|Julien Edmund Victor Gaujot|
|Born||October 22, 1874|
|Died||April 7, 1938(aged 63)|
|Place of birth||Eagle Harbor, Keweenaw County, Michigan|
|Place of death||Williamson, West Virginia|
|Allegiance||United States of America|
|Service/branch||United States Army|
|Years of service||1897-1934|
|Rank||Colonel at retirement|
|Unit||Troop K, 1st U.S. Cavalry|
World War I
|Awards||Medal of Honor November 23, 1912|
Julien Edmond Victor Gaujot (born October 22, 1874 in Eagle Harbor Township, Michigan, United States, died in 1938 in Williamson, West Virginia) was an Army Medal of Honor recipient. He was the brother of Antoine. The Gaujot brothers are one of the five sets of brothers that received the Medal of Honor and the only pair to receive the Medal for actions in different wars. Both brothers also attended Virginia Polytechnic Institute and State University.
Early life and schoolEdit
Julien Edmond Victor Gaujot was born October 22, 1874 in Eagle Harbor, Michigan.
His father was a French-born mining engineer when he emigrated to Tamaqua, Pennsylvania. While there he met and married Susan Ellen McGuigan. The family eventually moved to Michigan and after that lived for a while in Ontario, Canada, before moving to Lynchburg, Virginia. In 1877 Julien's father, Ernest Gaujot, traveled to Japan to serve as general superintendent of mines. In 1894, the family moved to what would become Mingo County, West Virginia.
In 1889 Julien enrolled in the Virginia Agricultural and Mechanical College (now Virginia Tech) but left in 1890 before graduating and worked as a civil engineer.
Julien's brother, Antoine Gaujot, received the Medal of Honor for actions on December 19, 1899 as a United States Army corporal at the Battle of Paye near Mateo during the Philippine–American War. Julien, a regular army officer, became obsessed with his brother's achievement. Referring to Antoine, Julien said "He wears it for a watch fob, the damn civilian, I got to get me one of them things for myself if I bust." Julien Gaujot received the medal for actions on the Mexican border on April 13, 1911. He is the only soldier ever awarded the Medal for actions of a peacekeeping nature. In Douglas, Arizona, stray bullets from fighting among Mexican rebels and government troops caused American casualties. Infuriated, Julien mounted his beloved horse "Old Dick", and rode across the border into the teeth of the battle. He moved between the two groups of belligerents for an hour under heavy fire, eventually securing the safe passage of the Mexican government soldiers and American prisoners over the border to the United States. His actions saved five Americans taken prisoner by the Mexicans, 25 Mexican government soldiers, an unrecorded number of Mexican rebels, and averted further danger to those on the U.S. side of the border.
General Leonard Wood later said in referring to the incident that Julien's action warranted "either a court martial or a Medal of Honor." That Medal was approved November 23, 1912 and awarded by President William Howard Taft at the White House the following month, in one of the earliest White House presentations of the Medal of Honor. Julien served in the United States Army from 1897 to 1934 and participated in five major engagements: the Spanish-American War, Philippine–American War, Cuban Pacification, Mexican Border, and World War I.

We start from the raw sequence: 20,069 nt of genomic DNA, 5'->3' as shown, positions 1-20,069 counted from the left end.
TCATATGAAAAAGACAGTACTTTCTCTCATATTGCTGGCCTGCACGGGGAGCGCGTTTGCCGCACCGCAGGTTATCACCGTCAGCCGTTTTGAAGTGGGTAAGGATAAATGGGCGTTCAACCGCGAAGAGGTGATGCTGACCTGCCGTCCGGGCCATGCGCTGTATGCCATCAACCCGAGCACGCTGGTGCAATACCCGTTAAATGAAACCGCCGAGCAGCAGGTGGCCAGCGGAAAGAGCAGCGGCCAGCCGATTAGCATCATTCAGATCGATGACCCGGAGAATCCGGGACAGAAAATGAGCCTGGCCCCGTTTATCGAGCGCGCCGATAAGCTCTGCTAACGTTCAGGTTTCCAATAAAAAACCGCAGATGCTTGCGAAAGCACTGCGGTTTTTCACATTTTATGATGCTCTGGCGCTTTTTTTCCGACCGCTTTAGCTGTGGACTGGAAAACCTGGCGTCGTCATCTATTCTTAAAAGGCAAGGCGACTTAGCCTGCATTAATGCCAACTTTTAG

Julien served as 1st Lieutenant, 2nd Squadron, F Co., 10th US Cavalry (one of the Buffalo Soldiers regiments), during their time in the Philippines. He retired from the Regular Army in 1934 with the rank of colonel.
Honors and awardsEdit
In addition to the Medal of Honor he received two bronze leaves on his service ribbon for action in two major World War I offensives.
Medal of Honor citationEdit
Rank and organization: Captain, Troop K, 1st U.S. Cavalry. Place and date: At Agua Prieta, Mexico, April 13, 1911. Entered service at: Williamson, W. Va. Birth: Keweenaw, Mich. Date of issue: November 23, 1912.
Crossed the field of fire to obtain the permission of the rebel commander to receive the surrender of the surrounded forces of Mexican Federals and escort such forces, together with 5 Americans held as prisoners, to the American line.
- ↑ "Julien Edmund Victor Gaujot, Medal of Honor recipient". Mexican Campaign (Vera Cruz). United States Army Center of Military History. June 8, 2009. http://www.history.army.mil/html/moh/mohmex.html. Retrieved December 2, 2007.
- ↑ 2.0 2.1 "Julien Edmund Victor Gaujot". Claim to Fame: Medal of Honor recipients. Find a Grave. http://www.findagrave.com/memorial/22790. Retrieved 2007-11-22.
- "Julien Edmund Victor Gaujot". Claim to Fame: Medal of Honor recipients. Find a Grave. http://www.findagrave.com/memorial/22790. Retrieved 2007-11-22.
- "Julien Edmund Victor Gaujot". Claim to Fame: Medal of Honor recipients. Find a Grave. http://www.findagrave.com/memorial/7194292. Retrieved 2007-11-22.
- "Julien Edmund Victor Gaujot, Medal of Honor recipient". Mexican Campaign (Vera Cruz). United States Army Center of Military History. June 8, 2009. http://www.history.army.mil/html/moh/mohmex.html. Retrieved December 2, 2007.
- Virginia Tech Guidon, 2003 (Cadet Training Manual)
- "Virginia Tech records". http://spec.lib.vt.edu/archives/125th/cadets/medalhon.htm. Retrieved September 29, 2010.
- "West Virginia Historical and Cultural Society description, Part I". http://www.wvculture.org/hiStory/wvhs1602.html. Retrieved September 29, 2010. ,
- "Part II". http://www.wvculture.org/history/wvhs1603.html. Retrieved September 29, 2010.
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